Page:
Our home has a similar system and problem with black specks in our hot water. We also have pex wiring and copper flex tubing to the water heater. What are the black specks? (Are they safe?) and how can we fix the problem?
Mike DNovember 13, 2006 at 8:13 pm #5547EjParticipant
Discovered that black particles are coming out of hot water only and range in size from Course Ground Pepper to approx 1/2″ long w/ irregular shape.
These are big pieces you are describing. Big enough not to pass through the aerator of most faucets. Of course tub faucets don’t have aerators. I would want to unscrew several aerators from the end of several different faucets to check if this condition exists. If you only have this appear at one faucet then suspect that faucet.
If you are positive it is rubber then the only places that rubber is used as mentioned is in the nipples on top of the heater as heat traps. Overall size of the rubber piece used in the nipple is about the size of a nickle. Copper flex hoses have a rubber o-ring at the thread ends. I would think if this much of the o-ring was gone then the hoses would be leaking. Pressure regulators at the houses water supply have a large piece of rubber used to regulate pressure. It could be this.
If you truly have checked all what have been mentioned then I would suggest buying a 3/4 inch line strain (about 12.00) and placing it on the heater’s inlet line. Wait a few days and check the screen. If you don’t see any rubber then place the strainer on the output side of the heater. By doing this you will narrow your search and be pointed in the right direction.April 5, 2011 at 8:39 pm #15707dougo4Participant
I had a similar problem with the hot water supply in my kitchen faucet. It turned out that the rubber lining for the braided steel supply line was deteriorating. I figure tubs are normally connected via copper (or PEX, as I learned here)… but if someone gets black flecks coming to a faucet, check the supply line coming from the valve in the wall =)May 1, 2011 at 6:16 pm #15935dknight5Participant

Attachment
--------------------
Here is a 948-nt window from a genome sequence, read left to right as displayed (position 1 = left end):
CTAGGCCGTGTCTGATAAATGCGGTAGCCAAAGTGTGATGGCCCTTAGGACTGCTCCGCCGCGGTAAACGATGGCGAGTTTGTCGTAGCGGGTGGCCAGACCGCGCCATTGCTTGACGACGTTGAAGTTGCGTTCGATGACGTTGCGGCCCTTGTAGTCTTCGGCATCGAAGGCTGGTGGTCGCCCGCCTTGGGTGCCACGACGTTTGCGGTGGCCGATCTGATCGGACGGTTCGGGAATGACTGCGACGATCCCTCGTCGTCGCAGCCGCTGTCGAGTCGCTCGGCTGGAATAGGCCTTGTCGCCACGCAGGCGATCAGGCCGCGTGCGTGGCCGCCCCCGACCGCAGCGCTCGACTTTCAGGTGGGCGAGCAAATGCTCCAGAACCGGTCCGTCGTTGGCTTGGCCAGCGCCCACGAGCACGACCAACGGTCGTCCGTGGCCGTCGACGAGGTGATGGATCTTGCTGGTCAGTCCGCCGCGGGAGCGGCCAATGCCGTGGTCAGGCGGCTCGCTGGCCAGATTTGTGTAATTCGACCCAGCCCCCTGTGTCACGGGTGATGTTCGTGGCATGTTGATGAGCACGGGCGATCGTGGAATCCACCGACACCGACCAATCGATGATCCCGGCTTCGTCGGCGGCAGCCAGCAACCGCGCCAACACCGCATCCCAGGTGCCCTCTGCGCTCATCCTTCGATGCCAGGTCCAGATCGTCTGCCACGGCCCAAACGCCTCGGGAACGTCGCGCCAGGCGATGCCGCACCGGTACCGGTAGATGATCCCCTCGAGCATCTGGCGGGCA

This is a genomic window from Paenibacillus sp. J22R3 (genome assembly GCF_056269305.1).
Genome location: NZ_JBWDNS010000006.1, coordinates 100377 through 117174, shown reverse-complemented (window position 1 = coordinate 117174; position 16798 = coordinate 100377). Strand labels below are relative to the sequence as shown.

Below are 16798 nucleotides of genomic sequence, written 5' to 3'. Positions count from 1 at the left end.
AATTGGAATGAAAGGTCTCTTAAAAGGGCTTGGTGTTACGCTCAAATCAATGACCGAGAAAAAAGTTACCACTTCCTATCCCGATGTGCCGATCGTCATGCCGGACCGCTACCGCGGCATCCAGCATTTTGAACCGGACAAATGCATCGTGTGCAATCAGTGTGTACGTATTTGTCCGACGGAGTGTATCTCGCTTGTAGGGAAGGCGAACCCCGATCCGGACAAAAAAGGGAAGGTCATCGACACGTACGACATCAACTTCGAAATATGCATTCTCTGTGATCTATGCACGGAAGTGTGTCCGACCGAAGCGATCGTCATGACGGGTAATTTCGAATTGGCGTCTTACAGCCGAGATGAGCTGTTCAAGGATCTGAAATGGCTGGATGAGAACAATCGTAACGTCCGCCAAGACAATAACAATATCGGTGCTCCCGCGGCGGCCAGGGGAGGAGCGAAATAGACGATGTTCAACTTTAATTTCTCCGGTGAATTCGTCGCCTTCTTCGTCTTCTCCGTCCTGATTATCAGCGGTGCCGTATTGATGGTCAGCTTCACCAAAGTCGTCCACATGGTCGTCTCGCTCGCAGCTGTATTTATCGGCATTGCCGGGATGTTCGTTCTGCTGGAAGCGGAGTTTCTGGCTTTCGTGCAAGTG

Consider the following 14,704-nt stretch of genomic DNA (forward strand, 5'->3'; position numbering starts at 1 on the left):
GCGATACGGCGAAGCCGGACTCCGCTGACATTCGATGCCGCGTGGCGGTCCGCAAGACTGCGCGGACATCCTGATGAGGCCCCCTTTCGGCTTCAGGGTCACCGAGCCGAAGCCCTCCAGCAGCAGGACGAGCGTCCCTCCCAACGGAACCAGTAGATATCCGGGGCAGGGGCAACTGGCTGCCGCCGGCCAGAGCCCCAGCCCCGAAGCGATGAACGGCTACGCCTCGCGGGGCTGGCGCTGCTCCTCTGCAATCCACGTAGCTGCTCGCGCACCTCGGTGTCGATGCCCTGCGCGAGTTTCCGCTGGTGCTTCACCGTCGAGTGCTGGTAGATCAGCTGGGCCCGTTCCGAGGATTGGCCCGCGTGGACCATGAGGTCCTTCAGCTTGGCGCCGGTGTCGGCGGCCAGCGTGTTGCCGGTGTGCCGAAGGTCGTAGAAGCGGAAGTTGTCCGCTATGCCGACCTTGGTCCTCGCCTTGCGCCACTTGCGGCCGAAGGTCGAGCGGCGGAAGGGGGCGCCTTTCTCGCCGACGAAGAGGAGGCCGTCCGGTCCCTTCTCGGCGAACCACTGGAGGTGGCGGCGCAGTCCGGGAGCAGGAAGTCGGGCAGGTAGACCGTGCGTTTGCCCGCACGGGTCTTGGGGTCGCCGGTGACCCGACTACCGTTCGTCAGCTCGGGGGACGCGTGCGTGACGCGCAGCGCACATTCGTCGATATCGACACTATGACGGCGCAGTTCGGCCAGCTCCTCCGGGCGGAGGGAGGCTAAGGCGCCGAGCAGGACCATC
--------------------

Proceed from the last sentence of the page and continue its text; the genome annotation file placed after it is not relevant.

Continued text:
I found black flakes in my hot water about 6 years after installation of a new water heater. Replaced rubber flexible supply line with stainless steel supply line and the problem is gone. Attached are some pictures of the rubber supply line that caused the problem, the supply line cut in half showing the inner lining flakes, and some of the inner lining flakes on my finger. The flakes feel and smear like graphite and were making a mess of the kids bath tub.May 31, 2011 at 1:21 pm #16157needinghelpParticipant
Do you know if this problem appears if there is any chloramine at all in the water supply? Can you tell me how I identify the types of pipes/tubing you are suggesting I look for and eliminate? I’d like to take a look myself before calling a plumber.
Many thanks.May 31, 2011 at 2:49 pm #16158Randy SchuylerKeymaster
Braided stainless steel flex lines most commonly cause this problem. Copper flex lines and corrugated stainless ones don’t have rubber liners.
Randy SchuylerMay 31, 2011 at 3:48 pm #16159needinghelpParticipant
Thanks. I’ll google those cables so I can identify them.
What should I get in place of them? Is that something I could do myself?
Any idea why this is not mentioned during installation so we don’t have to spend hours and $$ trying to figure this out? How can we get word out that these hoses/connectors should not be used?